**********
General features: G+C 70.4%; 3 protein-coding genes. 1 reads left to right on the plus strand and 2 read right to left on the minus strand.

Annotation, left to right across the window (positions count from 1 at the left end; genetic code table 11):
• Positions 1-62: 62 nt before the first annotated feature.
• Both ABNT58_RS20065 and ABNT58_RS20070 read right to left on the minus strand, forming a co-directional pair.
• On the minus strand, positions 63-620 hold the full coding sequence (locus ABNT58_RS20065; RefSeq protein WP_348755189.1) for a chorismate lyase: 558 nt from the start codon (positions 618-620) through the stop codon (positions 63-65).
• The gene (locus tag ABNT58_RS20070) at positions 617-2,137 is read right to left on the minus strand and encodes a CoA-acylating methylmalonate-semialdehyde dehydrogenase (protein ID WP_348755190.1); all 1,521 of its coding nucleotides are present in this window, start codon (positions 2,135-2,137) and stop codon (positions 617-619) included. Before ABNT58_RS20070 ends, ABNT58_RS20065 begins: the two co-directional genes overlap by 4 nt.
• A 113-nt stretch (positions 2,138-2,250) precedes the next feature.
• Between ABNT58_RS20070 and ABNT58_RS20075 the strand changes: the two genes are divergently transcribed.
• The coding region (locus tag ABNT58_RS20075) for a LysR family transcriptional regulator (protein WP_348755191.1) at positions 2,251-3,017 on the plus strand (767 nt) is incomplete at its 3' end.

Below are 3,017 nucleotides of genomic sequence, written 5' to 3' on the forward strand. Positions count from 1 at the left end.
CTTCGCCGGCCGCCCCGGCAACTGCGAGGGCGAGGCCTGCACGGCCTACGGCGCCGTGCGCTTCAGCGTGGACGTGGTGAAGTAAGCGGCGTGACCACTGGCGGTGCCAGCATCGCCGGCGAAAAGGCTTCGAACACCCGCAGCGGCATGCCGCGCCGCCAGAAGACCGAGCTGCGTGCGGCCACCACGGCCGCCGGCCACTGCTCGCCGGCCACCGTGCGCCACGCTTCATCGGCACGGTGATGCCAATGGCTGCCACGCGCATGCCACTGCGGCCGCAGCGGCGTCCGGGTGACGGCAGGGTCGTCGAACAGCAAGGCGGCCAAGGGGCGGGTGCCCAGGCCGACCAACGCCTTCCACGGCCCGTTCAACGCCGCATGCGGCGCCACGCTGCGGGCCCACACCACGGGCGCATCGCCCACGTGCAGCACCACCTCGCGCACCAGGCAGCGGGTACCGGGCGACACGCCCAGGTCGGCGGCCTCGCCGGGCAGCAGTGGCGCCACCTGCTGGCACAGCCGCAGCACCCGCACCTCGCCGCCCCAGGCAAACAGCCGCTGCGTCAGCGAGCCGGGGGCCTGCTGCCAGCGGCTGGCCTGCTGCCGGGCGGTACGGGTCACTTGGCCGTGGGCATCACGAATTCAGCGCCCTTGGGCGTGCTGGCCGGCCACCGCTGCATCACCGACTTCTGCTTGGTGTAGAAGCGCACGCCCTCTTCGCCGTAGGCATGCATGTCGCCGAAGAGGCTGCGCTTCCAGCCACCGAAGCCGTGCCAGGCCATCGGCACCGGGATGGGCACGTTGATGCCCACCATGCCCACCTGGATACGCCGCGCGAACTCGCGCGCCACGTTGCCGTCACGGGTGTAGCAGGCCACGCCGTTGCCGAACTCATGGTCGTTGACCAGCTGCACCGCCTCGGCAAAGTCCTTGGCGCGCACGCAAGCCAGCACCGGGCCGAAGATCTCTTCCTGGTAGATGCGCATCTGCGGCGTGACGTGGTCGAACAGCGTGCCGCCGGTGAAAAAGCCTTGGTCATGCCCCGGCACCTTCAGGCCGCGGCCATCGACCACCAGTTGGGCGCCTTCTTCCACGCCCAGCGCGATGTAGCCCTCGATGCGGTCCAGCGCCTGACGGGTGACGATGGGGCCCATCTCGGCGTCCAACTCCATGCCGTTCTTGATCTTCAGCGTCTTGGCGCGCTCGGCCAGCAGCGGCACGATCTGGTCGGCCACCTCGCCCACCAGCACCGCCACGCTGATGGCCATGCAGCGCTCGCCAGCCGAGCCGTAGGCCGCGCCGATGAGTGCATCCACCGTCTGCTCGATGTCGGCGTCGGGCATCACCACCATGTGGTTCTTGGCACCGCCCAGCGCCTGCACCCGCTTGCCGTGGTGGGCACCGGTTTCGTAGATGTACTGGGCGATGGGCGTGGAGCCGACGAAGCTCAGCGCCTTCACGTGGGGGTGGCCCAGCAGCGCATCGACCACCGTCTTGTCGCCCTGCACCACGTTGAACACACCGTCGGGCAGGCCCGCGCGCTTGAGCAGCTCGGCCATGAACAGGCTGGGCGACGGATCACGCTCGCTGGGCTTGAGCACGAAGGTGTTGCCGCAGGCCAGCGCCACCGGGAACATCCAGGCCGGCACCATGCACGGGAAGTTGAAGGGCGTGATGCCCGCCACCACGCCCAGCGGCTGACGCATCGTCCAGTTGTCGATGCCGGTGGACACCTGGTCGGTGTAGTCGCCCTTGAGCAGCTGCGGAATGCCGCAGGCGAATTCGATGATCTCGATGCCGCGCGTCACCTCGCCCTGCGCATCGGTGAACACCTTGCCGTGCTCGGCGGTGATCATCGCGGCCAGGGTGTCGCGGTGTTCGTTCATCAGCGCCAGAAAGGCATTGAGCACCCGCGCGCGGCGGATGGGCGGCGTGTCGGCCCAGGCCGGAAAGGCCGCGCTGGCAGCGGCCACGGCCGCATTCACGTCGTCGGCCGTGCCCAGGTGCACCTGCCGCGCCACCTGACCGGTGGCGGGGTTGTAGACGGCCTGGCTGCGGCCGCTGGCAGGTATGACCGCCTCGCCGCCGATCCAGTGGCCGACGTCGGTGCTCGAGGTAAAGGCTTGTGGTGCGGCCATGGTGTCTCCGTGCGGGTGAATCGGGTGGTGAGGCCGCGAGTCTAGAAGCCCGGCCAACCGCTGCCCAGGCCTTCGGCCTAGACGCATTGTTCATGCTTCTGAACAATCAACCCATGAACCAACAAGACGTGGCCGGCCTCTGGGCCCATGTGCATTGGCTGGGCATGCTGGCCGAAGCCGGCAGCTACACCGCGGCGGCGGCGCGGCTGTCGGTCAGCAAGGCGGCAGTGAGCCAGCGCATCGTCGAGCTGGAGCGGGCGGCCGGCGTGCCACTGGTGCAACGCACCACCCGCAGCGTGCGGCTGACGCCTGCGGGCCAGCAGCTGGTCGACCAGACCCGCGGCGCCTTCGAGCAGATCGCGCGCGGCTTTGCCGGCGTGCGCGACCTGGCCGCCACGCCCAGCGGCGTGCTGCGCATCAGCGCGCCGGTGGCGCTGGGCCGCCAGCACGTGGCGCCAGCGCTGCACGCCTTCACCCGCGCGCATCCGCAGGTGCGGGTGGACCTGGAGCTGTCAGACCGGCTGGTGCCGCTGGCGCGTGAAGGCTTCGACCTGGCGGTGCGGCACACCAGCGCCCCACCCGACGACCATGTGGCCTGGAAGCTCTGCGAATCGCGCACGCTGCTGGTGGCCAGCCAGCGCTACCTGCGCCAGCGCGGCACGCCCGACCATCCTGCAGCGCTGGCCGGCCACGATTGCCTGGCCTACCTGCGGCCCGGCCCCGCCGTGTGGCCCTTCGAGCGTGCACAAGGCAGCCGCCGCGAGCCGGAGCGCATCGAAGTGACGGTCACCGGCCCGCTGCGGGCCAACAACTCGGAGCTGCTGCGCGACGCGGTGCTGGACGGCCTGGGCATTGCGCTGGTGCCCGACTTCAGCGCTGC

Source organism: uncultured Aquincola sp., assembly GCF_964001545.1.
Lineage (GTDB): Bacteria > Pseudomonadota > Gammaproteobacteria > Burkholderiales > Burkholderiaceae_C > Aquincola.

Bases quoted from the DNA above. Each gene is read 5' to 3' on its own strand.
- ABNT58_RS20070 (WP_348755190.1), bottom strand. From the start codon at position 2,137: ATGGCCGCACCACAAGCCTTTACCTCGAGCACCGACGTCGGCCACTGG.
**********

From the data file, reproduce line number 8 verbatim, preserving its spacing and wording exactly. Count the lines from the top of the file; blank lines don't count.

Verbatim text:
• Between ABNT58_RS20070 and ABNT58_RS20075 the strand changes: the two genes are divergently transcribed.